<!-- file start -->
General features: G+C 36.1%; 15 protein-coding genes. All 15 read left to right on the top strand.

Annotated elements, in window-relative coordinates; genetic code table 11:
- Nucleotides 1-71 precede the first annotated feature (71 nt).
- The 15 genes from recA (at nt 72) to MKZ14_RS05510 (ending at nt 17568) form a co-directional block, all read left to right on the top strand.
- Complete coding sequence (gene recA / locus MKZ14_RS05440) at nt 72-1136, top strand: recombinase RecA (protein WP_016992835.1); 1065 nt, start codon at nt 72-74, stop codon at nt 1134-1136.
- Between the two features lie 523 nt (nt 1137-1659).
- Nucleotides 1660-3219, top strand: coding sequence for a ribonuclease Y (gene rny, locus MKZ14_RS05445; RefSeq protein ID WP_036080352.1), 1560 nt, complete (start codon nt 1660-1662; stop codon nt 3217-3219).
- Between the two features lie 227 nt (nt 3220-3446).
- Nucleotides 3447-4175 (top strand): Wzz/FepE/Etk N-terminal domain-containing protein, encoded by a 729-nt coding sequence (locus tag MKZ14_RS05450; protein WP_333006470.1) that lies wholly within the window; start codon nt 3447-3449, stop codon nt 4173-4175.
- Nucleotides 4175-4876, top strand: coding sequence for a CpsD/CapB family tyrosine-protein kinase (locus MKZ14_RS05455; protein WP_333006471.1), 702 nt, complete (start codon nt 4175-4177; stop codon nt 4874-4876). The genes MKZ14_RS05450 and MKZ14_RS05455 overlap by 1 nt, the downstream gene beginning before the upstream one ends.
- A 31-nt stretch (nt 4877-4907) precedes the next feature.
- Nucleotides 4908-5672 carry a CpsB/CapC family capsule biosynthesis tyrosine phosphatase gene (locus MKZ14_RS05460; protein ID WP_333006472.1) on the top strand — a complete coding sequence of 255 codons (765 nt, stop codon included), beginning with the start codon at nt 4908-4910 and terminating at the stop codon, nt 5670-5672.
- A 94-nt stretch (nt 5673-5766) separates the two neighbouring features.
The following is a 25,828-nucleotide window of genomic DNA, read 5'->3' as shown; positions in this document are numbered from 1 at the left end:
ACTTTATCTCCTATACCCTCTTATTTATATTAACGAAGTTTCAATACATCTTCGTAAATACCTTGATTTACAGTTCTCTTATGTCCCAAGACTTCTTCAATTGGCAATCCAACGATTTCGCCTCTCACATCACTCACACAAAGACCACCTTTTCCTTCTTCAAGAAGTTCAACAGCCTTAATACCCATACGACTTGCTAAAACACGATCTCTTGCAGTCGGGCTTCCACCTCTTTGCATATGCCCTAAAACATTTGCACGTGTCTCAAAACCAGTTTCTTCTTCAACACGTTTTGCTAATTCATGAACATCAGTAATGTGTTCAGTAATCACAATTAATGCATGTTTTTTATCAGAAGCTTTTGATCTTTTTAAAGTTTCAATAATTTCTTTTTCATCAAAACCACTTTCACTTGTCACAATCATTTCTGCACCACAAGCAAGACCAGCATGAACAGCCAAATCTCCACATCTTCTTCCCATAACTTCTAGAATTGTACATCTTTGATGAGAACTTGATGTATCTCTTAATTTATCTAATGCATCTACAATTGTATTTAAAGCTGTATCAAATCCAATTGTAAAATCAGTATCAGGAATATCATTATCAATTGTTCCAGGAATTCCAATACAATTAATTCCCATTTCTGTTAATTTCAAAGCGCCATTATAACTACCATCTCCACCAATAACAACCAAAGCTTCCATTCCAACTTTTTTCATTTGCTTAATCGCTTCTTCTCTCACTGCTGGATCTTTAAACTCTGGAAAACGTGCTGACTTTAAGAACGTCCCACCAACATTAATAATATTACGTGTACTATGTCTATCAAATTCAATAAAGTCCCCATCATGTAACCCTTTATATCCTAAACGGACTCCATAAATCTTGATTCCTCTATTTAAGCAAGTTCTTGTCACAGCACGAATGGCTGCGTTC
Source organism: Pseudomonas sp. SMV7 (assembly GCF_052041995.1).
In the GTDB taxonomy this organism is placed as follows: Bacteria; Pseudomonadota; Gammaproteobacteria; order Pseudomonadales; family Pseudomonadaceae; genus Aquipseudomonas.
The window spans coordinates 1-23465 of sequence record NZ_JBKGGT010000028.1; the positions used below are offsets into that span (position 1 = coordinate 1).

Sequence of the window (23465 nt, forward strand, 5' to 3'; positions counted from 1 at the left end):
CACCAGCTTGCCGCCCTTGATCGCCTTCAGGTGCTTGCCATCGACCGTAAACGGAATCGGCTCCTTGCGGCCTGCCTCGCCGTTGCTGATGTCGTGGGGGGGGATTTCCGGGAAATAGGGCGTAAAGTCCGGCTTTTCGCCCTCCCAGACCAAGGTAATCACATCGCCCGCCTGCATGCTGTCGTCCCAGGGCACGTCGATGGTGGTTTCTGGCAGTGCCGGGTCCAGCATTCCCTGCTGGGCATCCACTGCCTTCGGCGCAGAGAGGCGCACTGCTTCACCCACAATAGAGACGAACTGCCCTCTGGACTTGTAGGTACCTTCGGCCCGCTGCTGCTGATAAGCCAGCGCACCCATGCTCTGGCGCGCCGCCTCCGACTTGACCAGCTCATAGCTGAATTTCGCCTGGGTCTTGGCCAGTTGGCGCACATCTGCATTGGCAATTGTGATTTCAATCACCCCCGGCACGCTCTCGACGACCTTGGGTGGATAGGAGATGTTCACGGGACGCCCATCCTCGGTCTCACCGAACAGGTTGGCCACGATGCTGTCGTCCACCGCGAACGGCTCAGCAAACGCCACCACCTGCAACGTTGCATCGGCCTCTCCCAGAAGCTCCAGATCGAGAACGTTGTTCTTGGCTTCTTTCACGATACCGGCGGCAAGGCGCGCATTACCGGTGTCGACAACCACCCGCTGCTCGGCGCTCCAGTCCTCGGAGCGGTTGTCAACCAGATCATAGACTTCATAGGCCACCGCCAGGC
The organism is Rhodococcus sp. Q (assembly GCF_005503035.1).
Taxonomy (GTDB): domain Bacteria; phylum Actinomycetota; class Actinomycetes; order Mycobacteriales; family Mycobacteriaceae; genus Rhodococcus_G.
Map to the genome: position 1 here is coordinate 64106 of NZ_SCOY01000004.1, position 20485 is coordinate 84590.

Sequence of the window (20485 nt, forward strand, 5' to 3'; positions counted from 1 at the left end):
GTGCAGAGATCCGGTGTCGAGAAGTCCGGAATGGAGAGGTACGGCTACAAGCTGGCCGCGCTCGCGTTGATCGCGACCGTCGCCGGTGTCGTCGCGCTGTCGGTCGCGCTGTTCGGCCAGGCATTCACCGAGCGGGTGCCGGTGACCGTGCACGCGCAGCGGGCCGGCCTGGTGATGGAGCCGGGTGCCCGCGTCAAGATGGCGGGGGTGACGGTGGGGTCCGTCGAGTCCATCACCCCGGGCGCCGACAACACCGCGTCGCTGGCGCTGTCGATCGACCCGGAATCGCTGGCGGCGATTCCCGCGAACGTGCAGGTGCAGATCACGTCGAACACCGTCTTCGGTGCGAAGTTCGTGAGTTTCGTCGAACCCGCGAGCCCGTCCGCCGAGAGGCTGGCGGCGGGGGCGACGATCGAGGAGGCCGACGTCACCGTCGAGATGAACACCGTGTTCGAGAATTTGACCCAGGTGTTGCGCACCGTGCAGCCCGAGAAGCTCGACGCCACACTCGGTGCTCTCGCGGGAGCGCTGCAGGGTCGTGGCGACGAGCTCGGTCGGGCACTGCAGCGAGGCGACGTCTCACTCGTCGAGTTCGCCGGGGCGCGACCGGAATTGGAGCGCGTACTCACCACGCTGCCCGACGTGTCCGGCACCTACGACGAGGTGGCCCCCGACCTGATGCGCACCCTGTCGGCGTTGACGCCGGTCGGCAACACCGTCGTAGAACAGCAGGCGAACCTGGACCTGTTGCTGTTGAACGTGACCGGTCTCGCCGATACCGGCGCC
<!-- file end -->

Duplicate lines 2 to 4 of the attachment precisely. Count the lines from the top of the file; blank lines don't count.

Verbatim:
Annotated elements, in window-relative coordinates; genetic code table 11:
- Nucleotides 1-71 precede the first annotated feature (71 nt).
- The 15 genes from recA (at nt 72) to MKZ14_RS05510 (ending at nt 17568) form a co-directional block, all read left to right on the top strand.